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About mrfox

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    Spacecraft Engineer
  1. Catapult start?
  3. Contra-rotating propellers on a Rolls-Royce–Griffon–powered P-51 Contra-rotating propellers of a Spitfire Mk XIX One of the quartet of contra-rotating propellers on a Tu-95 Russian strategic bomber XB-35 Flying Wing shown its quartet of pusher contra-rotating propellers. Kamov Ka-32A-12 Russian Air Force Ka-52 Sikorsky S-69/XH-59A
  4. Think about it - every bolt of lighting in a storm generates a shockwave. Its call thunder. The answer seems obvious.
  5. I believed a far side landing was one of the myraid of proposed missions for the later cancelled apollo missions. The CM would serve as comms relay when passing overhead, but there certainly would've been a lot of alone time on that mission.
  6. a good sci-fi/horror game with an interesting premise on this very topic
  7. Even something as simple as the metallurgy of a pen tip requires years of effort and research when you are starting from scratch.
  8. Remember China only began limited industrialization in the 1950s, and widescale industrialization since the 1980s. I'd say its done a pretty impressive job in such a short timeframe.
  9. While the supermarine swift might've look alright - it was one of the worst flying production airplanes in history. The design was rushed into production without proper testing. Unfortuantely, the aerodynamic center was miscalculated. Which meant the airplane had a tendency to flip end over end when turning - a situation surely familiar to KSP players. It was most definiatly an exception to the rule that "if it looks right - it will fly right". To elaborate - its because the whole underside of the wing was taken up by the retracted landing gear.
  10. The gear goes up quickly because the gear speed limit is quite low - around 150 kts - and it takes a good 15 seconds to retract. Remember this was a fighter/interceptor - you don't want to take too long to go up, otherwise you might not have a base to land back at.
  11. For takeoff - your left hand controls the throttle, your right hand on control stick. But the gear lever is on the right side of the cockpit. So as you lift off, your left hand needs to comes off the throttle and onto the control stick, while your right hand goes to retract the gear. In case you don't know, big WWII single engine prop planes are a real handful on takeoff, as the giant prop out front is trying its hardest to flip you upside down from reaction, aero, and gyro forces. This, coupled with very poor visibility from the long nose, and the gear lever hand dance, makes for some 'interesting' gyrations very close to the ground. And if that is not interesting enough, did I mention that the gear lever is also next to the fuel cutoff lever?
  12. The british 747 They forgot to unpack the airplane from the crate it came it.
  13. Ergonomics and british aircraft do not belong in the same sentence. The most famous example being the double hand switch required on the supermarine spitfire during takeoff.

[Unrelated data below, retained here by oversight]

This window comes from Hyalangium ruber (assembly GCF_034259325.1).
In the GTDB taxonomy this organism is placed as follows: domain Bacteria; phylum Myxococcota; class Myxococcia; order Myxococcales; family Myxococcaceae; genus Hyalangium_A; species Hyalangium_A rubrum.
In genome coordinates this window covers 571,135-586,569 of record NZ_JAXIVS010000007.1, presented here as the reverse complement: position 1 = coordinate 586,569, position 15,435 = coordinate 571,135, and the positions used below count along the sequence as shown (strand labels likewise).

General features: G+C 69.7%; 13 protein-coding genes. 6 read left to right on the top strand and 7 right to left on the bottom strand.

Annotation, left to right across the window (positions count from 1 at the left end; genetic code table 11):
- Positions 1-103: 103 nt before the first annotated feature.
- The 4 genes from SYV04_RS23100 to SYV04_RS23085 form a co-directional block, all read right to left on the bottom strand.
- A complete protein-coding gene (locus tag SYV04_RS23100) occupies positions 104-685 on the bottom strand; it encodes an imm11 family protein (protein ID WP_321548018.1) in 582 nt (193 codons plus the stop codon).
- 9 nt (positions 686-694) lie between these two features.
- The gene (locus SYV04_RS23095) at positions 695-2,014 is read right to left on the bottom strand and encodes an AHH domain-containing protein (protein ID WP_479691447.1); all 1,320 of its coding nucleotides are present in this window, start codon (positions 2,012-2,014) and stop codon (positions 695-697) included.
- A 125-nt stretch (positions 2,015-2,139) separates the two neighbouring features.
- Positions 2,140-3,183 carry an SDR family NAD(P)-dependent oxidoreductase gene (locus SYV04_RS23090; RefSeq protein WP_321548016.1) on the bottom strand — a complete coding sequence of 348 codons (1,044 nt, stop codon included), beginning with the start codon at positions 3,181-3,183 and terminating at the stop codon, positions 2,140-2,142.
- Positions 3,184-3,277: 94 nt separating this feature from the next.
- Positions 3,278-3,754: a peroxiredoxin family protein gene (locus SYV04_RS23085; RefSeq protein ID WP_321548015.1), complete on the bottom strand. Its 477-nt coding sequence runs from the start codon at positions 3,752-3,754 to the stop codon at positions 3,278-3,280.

14. Elegant Solutions in Missiles

    The classic sidewinder (not the X) is also one of my favorite mechanical systems - there were so many elegant mechanical solutions in that design. The self stabilization rollerons on the rear control fins are simply genius - a self contained, self powered, purely mechanical SAS system using a only a few moving parts, physics, and aerodynamics.
  15. Tiangong-1 Re-entry

    "It seems it may be much ado about nothing," said T.S. Kelso, a senior research astrodynamicist at the Center for Space Standards & Innovation (CSSI), a research arm of Analytical Graphics. Kelso has plotted the altitude history of Tiangong-1 from just after its launch to more recent times. He told that the Chinese space lab's orbit was reboosted relatively recently, in mid-December 2015. "That reboost put it higher than it had been anytime prior to that in its mission," Kelso said. Kelso said he does not have "any direct way to measure" Tiangong-1's stability. "But we might expect to see the rate of decrease in altitude — the slope between reboosts— increase if it was tumbling, since the station would have higher drag," he added. "Instead, we see the slowest decrease in altitude in recent years — consistent with the lower drag at a higher altitude." Kelso said his reading of the data suggests that Tiangong-1 is dormant but stable. "So that might be why the Chinese aren't responding … they probably don't understand why they would need to," Kelso said. "I guess I would want to see some very specific data, notionally covering a period where Tiangong-1 was supposed to be stable, to show that it is now uncontrolled, before reading too much more into this." Based on the latest tracking information, if there are no further reboosts of the Chinese craft, "we would expect to see Tiangong-1 re-enter just around the end of 2017," Kelso said. If China does indeed have control over the space lab, why keep it in orbit rather than nudging it back to Earth immediately? "The suggestion has been made," Dorman said, that "the reason China hasn't done a re-entry of Tiangong-1 is, the space station is low on fuel, and China is waiting on a natural decay to a much lower orbit before they can do a burn to bring the station down."